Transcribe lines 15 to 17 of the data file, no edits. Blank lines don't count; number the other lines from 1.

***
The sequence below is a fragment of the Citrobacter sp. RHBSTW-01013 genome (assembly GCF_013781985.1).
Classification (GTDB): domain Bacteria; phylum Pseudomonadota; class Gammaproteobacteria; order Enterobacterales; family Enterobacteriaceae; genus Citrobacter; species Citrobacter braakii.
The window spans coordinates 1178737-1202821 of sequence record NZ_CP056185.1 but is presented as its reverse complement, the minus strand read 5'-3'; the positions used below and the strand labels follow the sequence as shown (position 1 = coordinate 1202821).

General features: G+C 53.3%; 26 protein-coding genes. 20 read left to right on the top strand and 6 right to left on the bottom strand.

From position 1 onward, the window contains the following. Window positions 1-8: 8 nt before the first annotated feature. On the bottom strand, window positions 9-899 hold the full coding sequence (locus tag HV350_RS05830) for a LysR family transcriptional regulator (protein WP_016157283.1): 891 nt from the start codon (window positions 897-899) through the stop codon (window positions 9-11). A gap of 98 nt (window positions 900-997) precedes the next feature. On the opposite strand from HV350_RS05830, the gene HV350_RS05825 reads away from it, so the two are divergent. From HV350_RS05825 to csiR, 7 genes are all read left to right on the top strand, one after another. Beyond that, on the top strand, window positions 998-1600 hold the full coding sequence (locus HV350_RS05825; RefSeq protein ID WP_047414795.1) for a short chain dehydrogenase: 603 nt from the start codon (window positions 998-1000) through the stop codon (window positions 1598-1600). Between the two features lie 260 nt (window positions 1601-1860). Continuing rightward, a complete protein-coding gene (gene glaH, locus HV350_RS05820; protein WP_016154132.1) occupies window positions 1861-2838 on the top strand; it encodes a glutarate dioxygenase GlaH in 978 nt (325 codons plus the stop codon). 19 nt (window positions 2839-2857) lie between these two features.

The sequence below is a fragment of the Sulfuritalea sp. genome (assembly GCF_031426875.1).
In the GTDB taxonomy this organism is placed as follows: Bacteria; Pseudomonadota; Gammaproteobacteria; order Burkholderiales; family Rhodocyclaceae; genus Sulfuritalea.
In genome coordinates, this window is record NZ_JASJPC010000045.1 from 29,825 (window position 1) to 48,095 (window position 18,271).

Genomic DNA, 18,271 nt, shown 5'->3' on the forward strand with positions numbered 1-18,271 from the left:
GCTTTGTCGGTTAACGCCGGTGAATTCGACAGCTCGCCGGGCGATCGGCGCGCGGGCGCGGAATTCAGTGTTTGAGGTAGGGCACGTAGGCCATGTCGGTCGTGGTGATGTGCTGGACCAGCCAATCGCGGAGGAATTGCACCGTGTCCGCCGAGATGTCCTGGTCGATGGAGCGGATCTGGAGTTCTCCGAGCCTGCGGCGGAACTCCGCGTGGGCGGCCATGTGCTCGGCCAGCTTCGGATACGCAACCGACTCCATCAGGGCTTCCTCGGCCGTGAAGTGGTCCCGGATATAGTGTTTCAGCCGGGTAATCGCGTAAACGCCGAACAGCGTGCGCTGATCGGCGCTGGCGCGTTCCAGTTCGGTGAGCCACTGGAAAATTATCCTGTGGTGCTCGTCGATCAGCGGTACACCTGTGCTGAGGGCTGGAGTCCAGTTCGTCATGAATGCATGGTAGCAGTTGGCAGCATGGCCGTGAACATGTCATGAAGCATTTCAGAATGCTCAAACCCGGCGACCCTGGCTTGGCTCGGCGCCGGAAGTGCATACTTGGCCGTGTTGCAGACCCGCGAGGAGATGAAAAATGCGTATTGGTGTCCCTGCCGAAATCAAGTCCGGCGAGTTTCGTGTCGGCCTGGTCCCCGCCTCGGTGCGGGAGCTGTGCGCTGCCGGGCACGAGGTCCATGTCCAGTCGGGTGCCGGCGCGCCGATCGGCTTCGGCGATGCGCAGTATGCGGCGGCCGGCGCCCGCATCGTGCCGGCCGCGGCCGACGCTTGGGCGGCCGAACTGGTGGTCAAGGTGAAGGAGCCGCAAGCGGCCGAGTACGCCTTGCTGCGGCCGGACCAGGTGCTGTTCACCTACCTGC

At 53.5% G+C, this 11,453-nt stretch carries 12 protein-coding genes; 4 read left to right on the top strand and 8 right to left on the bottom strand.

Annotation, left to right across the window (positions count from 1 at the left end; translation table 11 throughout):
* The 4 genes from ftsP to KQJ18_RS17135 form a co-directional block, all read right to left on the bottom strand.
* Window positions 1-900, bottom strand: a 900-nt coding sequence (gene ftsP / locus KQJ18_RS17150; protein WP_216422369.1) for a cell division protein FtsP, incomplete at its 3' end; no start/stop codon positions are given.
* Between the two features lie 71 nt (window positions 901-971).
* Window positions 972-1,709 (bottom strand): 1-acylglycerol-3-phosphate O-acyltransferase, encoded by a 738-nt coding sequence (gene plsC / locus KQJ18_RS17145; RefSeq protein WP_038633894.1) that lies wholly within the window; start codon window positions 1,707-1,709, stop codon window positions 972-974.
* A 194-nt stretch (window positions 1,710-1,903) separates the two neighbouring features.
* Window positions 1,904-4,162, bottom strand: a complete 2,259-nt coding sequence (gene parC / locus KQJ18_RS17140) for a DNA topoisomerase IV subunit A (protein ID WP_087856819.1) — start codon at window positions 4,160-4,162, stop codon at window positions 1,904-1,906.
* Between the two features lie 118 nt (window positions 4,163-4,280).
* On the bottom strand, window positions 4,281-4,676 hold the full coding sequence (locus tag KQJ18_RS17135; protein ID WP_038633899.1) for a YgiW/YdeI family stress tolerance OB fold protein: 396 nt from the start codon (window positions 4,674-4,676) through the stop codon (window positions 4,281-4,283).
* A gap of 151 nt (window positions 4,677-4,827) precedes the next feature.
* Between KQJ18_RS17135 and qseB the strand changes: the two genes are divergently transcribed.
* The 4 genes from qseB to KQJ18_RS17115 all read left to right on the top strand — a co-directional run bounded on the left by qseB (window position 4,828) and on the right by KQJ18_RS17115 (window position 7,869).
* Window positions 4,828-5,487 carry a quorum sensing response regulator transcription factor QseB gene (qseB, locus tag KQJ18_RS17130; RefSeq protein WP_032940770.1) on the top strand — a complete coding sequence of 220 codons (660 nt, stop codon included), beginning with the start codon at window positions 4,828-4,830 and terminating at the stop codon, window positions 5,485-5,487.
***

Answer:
* Between the two features lie 71 nt (window positions 901-971).
* Window positions 972-1,709 (bottom strand): 1-acylglycerol-3-phosphate O-acyltransferase, encoded by a 738-nt coding sequence (gene plsC / locus KQJ18_RS17145; RefSeq protein WP_038633894.1) that lies wholly within the window; start codon window positions 1,707-1,709, stop codon window positions 972-974.
* A 194-nt stretch (window positions 1,710-1,903) separates the two neighbouring features.